So why not take a look at homeopathy for yourself? Make it your New Year’s resolution to find a good classical practitioner and to learn more about this amazing medical modality. The skeptics manage to create a lot of smoke in an effort to hide homeopathy from public view. But where there’s smoke, there’s fire. Find out about how this powerful healing system – a system that packs a lot of firepower into an infinitesimal punch – can help you and your family.

Resources

(1) Impossible Cure: The Promise of Homeopathy – www.impossiblecure.com.

This website includes: book ordering information; autism help page; free archive of Amy’s show on AutismOne Radio – There’s Hope with Homeopathy; Cure Stories Database; helpful links.

(2) National Center for Homeopathy – www.nationalcenterforhomeopathy.org.

Leading open-membership organization for homeopathy in the USA that organizes the yearly national conference. Membership buys a quarterly magazine, Homeopathy Today, monthly eNewsetter, online chats with leading experts, extensive online resources and social network. Website includes many free resources, including practitioner and resource referrals lists and flu treatment information.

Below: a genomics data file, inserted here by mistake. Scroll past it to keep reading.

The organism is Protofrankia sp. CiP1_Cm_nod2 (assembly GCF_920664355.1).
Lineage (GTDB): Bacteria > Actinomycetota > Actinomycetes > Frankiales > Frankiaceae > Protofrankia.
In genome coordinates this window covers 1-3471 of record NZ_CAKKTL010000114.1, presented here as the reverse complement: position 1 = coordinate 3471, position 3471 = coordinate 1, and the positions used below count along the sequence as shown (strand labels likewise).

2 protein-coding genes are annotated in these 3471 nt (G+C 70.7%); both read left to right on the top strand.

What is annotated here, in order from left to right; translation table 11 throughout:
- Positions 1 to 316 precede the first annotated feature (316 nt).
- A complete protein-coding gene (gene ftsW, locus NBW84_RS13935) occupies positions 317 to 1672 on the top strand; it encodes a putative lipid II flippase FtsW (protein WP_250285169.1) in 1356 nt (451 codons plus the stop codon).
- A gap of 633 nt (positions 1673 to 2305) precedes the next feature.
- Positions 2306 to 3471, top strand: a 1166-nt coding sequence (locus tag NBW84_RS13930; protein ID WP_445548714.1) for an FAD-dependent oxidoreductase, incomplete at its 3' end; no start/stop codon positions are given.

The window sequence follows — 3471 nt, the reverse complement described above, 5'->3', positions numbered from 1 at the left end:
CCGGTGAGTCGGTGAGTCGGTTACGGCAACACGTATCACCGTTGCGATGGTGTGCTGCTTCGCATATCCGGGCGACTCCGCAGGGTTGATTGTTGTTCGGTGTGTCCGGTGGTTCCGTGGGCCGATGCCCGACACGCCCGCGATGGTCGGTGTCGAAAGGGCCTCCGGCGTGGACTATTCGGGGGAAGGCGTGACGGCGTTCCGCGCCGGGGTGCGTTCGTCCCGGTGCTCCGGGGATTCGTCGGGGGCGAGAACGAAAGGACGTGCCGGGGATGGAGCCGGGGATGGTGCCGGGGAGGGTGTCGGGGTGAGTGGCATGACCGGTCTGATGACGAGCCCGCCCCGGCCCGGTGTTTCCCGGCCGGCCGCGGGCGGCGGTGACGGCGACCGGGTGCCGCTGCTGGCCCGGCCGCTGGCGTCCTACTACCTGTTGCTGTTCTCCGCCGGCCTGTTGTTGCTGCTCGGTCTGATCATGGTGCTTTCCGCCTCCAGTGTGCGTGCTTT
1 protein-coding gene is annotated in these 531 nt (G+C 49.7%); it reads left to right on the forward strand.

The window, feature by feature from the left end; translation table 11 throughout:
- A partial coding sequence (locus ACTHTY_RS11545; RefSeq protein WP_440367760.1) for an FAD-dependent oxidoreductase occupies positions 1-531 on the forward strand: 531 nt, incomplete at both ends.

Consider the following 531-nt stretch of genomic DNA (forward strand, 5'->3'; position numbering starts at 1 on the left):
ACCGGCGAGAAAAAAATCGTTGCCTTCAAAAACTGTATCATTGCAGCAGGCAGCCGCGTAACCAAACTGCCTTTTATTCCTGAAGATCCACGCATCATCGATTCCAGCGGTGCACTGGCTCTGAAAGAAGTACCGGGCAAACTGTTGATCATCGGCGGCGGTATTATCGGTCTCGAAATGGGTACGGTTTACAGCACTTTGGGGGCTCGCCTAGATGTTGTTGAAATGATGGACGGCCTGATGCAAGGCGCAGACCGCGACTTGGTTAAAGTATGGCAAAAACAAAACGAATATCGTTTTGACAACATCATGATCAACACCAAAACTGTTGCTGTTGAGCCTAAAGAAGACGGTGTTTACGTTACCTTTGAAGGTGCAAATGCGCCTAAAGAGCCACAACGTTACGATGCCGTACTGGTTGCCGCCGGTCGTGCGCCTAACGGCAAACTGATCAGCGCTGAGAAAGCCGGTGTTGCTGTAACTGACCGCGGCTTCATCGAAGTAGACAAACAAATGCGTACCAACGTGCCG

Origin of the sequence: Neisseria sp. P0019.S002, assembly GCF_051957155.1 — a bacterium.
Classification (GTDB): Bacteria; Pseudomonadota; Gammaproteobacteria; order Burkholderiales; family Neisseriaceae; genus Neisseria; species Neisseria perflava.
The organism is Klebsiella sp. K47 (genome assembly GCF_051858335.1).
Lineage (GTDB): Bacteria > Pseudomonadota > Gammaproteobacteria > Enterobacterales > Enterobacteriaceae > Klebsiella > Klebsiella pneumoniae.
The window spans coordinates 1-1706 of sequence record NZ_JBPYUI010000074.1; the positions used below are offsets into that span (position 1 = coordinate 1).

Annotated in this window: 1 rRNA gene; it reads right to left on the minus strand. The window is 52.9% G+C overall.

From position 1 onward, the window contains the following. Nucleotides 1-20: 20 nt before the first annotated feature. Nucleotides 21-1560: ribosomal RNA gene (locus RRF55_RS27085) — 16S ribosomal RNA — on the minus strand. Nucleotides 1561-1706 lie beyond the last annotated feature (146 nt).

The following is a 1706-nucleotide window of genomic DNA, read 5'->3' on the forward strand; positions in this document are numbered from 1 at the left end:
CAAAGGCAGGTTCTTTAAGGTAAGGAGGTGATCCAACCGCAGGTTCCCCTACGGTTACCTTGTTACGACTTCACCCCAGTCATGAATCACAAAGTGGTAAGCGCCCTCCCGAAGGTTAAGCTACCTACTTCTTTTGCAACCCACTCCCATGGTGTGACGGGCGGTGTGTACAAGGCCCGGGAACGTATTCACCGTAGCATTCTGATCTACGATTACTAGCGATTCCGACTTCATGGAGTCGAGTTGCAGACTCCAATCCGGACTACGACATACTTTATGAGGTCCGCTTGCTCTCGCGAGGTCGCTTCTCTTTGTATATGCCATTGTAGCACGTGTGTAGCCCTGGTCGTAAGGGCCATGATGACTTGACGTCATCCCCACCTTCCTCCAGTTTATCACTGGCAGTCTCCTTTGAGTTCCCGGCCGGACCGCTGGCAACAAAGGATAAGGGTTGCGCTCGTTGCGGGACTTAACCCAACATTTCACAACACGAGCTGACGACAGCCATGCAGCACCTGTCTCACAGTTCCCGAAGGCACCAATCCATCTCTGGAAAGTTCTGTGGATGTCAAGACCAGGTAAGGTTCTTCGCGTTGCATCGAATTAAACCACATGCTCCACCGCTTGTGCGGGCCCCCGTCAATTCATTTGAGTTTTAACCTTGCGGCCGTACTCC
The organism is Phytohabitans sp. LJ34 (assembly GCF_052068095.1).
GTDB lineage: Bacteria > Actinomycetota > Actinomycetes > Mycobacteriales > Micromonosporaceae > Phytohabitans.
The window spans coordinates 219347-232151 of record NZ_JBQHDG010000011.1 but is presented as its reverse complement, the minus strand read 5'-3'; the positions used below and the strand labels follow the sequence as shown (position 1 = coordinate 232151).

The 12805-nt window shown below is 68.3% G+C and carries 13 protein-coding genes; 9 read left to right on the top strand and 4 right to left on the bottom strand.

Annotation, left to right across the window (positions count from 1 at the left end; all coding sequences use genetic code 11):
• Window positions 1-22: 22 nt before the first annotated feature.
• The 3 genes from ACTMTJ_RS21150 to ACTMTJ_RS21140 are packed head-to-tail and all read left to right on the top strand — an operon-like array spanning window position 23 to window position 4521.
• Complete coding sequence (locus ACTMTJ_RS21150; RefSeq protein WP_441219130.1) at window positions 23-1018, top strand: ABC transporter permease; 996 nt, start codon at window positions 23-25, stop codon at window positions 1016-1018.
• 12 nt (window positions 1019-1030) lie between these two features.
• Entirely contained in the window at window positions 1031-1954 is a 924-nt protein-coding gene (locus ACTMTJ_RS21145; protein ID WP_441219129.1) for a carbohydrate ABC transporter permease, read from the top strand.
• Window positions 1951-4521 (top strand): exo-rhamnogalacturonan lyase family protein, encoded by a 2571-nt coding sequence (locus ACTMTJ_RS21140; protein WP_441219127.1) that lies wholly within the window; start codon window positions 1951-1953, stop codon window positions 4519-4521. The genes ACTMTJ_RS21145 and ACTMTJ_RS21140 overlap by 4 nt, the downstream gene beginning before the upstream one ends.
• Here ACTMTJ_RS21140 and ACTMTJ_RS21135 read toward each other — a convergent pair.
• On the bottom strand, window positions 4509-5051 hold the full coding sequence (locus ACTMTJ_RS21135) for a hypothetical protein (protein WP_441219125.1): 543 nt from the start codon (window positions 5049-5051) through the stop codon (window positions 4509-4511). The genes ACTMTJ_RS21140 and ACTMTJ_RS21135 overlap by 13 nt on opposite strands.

References

[1] Baum, Michael and Edzard Ernst, “Should We Maintain an Open Mind about Homeopathy?The American Journal of Medicine, Vol. 122, No. 11, pp. 973-974 (November 2009).

[2] Shang, A. et al. “Are the Clinical Effects of Homeopathy Placebo Effects? Comparative Study of Placebo-Controlled Trials of Homeopathy and Allopathy,” The Lancet, 366, pp. 726-732 (2005).

An extensive refutation of the results of this study, including statistical analyses and evidence of foul-play, can be found here

[3] Linde, K. et al. “Are the Clinical Effects of Homoeopathy Placebo Effects? A Meta-Analysis of Placebo-Controlled Trials,” The Lancet, 250, pp. 834-843 (1997).

[4] Kleijnen, J. et al. “Clinical Trials of Homeopathy,” British Medical Journal, 302, pp. 316-323 (1991).

[5] Jacobs, J. et al. “Treatment of Acute Childhood Diarrhea with Homeopathic Medicine: A Randomized Clinical Trial in Nicaragua,” Pediatrics, Vol. 83, No. 5, pp. 719-725 (1994).

[6] Bell, I.R. et al. “Improved Clinical Status in Fibromyalgia Patients Treated with Individualized Homeopathic Remedies Versus Placebo,” Rheumatology, 2004b; 43 (5):577-82.